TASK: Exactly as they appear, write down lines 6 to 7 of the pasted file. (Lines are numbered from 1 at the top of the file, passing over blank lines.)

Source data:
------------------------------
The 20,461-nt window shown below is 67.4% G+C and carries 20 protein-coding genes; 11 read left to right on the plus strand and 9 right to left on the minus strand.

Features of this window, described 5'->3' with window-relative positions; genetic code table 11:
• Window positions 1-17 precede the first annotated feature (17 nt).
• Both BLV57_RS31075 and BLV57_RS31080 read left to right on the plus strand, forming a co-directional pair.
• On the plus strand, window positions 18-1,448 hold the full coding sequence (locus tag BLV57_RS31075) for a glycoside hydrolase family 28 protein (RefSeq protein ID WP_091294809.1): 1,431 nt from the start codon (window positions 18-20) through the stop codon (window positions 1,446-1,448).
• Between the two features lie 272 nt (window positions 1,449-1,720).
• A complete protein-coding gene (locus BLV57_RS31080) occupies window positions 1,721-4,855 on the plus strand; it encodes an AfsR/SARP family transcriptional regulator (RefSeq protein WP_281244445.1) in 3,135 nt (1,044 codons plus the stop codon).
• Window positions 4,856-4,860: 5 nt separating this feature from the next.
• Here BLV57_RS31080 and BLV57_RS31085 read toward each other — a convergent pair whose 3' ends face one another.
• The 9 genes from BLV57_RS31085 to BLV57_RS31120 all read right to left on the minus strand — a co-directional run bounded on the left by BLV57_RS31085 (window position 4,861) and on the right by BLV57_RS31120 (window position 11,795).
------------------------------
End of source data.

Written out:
• Between the two features lie 272 nt (window positions 1,449-1,720).
• A complete protein-coding gene (locus BLV57_RS31080) occupies window positions 1,721-4,855 on the plus strand; it encodes an AfsR/SARP family transcriptional regulator (RefSeq protein WP_281244445.1) in 3,135 nt (1,044 codons plus the stop codon).